Pacific Coast Highway (PCH) is a four-lane state highway (SR-1) traveling in an east-to-west direction along the coastline of the Pacific Ocean that is part of a major coastal artery providing access to the many canyons of the Santa Monica Mountains, several major beaches, and many other residential and commercial developments in the area. PCH is also part of the most direct route between the Ventura / Oxnard area and the coastal cities of Los Angeles County.
Within the Malibu city limits are 21 miles of PCH owned and maintained by the State of California Department of Transportation (Caltrans). The City of Malibu is neither responsible nor liable for maintenance of the state highway.
Reporting Unsafe Conditions
Members of the general public are encouraged to report conditions they observe on PCH that may pose a safety hazard. For unsafe conditions that require immediate response, such as flooding, fallen trees, mud and debris slides, road/lane washouts, etc., call 9-1-1. Caltrans District 7 works closely with public safety departments throughout Los Angeles County, and 9-1-1 call centers will contact the appropriate Caltrans department to respond.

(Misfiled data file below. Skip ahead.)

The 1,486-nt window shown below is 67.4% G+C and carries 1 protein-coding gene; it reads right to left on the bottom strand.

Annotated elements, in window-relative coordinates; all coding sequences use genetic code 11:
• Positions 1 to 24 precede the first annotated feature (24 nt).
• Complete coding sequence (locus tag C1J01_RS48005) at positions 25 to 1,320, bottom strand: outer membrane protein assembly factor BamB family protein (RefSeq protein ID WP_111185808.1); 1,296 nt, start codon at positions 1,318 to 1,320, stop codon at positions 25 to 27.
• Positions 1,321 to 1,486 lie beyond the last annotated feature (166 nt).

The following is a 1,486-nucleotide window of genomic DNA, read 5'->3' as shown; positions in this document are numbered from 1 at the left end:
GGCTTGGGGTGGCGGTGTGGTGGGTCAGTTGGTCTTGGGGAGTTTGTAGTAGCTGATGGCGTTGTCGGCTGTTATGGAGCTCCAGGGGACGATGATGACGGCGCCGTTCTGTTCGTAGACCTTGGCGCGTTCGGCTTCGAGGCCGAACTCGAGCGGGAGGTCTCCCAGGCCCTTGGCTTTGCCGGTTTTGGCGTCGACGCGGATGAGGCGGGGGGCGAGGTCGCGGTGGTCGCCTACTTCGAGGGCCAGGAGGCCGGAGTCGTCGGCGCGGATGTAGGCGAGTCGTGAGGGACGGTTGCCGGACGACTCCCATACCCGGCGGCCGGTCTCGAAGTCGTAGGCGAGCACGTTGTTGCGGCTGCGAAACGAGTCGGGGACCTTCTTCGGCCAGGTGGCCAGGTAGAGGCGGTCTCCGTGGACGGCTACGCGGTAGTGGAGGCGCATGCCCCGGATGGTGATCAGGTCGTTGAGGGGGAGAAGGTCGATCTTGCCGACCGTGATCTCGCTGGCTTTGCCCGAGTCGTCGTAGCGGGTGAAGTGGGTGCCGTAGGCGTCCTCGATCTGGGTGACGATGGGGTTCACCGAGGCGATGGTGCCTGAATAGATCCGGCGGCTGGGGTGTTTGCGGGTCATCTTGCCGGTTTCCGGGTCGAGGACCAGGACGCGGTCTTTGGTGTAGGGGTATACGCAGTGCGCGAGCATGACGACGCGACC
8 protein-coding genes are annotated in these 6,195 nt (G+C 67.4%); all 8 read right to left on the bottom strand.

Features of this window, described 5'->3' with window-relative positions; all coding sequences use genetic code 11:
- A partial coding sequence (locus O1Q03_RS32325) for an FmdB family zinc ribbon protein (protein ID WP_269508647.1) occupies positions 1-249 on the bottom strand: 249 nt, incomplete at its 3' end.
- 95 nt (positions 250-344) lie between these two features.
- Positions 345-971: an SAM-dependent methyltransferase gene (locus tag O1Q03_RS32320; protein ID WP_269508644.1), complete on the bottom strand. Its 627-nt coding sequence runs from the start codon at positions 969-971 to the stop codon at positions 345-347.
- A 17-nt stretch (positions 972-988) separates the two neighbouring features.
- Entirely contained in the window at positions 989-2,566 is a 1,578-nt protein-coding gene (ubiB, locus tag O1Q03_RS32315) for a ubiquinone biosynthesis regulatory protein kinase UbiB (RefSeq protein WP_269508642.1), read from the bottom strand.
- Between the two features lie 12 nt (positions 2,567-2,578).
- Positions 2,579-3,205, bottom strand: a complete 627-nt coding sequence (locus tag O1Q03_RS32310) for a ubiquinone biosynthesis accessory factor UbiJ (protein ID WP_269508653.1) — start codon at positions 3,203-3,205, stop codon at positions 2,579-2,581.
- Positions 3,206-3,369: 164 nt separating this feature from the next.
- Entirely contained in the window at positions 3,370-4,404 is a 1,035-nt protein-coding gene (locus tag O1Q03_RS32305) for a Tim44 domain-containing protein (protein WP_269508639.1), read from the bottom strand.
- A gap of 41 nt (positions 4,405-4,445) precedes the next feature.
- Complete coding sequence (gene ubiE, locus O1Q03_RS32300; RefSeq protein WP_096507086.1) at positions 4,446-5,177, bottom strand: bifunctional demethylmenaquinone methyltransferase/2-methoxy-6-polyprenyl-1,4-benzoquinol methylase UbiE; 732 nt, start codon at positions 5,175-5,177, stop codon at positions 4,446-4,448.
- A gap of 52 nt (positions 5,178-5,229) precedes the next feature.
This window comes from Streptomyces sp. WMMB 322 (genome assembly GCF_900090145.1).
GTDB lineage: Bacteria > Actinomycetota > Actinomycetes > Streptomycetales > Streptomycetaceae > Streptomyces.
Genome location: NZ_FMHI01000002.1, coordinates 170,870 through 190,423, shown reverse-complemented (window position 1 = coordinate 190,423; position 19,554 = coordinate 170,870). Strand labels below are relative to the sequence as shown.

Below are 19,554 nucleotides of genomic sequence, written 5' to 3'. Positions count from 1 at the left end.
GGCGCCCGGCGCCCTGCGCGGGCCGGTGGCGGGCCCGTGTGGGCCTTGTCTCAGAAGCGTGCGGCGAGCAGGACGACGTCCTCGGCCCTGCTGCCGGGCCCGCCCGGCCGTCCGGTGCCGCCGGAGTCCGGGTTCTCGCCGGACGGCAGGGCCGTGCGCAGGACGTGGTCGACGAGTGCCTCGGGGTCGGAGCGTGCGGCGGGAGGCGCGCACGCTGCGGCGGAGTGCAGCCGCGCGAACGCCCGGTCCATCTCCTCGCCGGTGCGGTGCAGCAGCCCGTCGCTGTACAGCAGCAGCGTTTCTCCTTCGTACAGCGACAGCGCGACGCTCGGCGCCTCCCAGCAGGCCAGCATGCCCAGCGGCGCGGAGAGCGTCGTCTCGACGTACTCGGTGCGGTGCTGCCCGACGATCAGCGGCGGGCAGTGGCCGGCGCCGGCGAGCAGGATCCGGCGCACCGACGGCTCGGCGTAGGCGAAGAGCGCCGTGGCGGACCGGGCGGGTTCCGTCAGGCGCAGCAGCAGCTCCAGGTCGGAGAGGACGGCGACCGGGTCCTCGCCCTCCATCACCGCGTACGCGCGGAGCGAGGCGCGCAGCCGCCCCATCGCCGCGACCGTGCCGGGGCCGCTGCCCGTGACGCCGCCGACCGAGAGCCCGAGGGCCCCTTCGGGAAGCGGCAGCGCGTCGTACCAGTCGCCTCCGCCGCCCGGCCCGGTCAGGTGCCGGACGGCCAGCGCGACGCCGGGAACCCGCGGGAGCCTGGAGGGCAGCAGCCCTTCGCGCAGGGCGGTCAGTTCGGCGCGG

For other conditions on traffic lanes or shoulders that do not require immediate response, such as potholes, overgrown brush, broken sprinklers, graffiti, litter, rough pavement, downed, broken or missing signs, etc., the public can notify Caltrans by submitting an online Caltrans Maintenance Service Request, or by calling 213-897-3656 during regular business hours (Monday through Friday, 8 a.m. to 5 p.m.).
PCH Safety Study
The City, in collaboration with Southern California Association of Governments (SCAG), conducted the PCH Safety Study to examine current road conditions, determine accident patterns, assess traffic conflicts, and develop strategies to improve safety on PCH in Malibu. The study's final report, which was approved by the City Council in July 2015, concluded with recommendations for measures to improve safety along the PCH corridor for motorists, cyclists, transit riders, and pedestrians.